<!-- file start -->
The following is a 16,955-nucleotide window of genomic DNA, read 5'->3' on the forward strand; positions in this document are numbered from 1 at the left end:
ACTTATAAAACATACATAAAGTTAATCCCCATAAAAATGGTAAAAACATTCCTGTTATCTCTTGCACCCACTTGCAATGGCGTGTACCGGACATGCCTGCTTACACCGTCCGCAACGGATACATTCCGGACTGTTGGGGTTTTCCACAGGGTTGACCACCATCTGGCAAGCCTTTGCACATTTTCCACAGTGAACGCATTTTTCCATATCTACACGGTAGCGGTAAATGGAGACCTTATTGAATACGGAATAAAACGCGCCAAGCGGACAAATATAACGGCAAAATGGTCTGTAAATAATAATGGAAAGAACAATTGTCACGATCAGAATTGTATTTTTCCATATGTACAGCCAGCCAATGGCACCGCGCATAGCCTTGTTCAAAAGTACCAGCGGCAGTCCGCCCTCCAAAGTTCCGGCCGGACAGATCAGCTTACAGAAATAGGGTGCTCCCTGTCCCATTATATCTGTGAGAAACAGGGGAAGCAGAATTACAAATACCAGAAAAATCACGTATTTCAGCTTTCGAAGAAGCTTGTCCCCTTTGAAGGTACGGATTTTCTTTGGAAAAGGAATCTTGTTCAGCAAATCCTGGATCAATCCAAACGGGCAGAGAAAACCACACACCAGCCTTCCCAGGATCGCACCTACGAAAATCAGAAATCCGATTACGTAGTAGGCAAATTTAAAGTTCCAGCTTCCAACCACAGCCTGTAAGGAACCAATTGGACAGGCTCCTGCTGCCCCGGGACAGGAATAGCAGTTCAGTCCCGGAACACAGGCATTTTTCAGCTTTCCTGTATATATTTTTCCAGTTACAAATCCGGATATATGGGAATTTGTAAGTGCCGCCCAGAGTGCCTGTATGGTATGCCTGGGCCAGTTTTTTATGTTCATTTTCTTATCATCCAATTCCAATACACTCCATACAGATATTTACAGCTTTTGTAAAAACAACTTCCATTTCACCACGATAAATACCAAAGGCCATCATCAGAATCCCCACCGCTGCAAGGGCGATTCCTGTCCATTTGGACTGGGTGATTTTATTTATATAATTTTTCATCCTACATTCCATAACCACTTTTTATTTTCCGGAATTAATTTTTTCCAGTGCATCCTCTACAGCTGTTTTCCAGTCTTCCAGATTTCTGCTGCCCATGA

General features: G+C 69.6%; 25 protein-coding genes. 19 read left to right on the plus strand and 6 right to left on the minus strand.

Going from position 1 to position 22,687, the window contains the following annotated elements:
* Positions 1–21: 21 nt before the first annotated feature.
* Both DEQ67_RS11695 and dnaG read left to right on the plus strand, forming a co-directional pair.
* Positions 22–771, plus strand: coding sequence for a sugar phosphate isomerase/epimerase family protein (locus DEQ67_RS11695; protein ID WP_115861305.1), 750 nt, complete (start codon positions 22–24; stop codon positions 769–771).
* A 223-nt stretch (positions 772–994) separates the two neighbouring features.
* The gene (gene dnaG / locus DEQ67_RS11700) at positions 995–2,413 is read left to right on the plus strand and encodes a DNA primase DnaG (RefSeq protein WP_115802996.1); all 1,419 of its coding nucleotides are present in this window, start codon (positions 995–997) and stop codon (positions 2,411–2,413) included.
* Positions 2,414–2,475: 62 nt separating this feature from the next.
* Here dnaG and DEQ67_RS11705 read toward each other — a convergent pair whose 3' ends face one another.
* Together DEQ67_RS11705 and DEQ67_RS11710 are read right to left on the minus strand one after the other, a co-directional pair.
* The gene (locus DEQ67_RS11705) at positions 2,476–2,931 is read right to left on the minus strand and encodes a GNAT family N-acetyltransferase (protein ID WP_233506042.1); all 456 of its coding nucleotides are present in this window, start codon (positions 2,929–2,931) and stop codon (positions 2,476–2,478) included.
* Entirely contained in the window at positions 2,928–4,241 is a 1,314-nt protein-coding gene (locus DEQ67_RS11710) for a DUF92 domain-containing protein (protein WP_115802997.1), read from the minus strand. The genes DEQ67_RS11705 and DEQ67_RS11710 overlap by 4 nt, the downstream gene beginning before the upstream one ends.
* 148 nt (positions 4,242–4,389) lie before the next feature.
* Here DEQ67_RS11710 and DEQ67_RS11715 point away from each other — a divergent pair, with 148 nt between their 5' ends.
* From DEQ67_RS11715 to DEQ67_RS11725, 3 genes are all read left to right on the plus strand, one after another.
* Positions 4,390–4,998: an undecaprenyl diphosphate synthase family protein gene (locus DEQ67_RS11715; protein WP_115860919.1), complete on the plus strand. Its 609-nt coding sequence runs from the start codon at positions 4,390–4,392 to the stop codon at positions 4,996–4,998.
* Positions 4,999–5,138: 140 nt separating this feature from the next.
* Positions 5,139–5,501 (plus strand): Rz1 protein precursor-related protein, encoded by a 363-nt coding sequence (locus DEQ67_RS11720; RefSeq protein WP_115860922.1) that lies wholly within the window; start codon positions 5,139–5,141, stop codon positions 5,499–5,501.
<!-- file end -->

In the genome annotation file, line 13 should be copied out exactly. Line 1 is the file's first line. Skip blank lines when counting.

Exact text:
* The gene (locus DEQ67_RS11705) at positions 2,476–2,931 is read right to left on the minus strand and encodes a GNAT family N-acetyltransferase (protein ID WP_233506042.1); all 456 of its coding nucleotides are present in this window, start codon (positions 2,929–2,931) and stop codon (positions 2,476–2,478) included.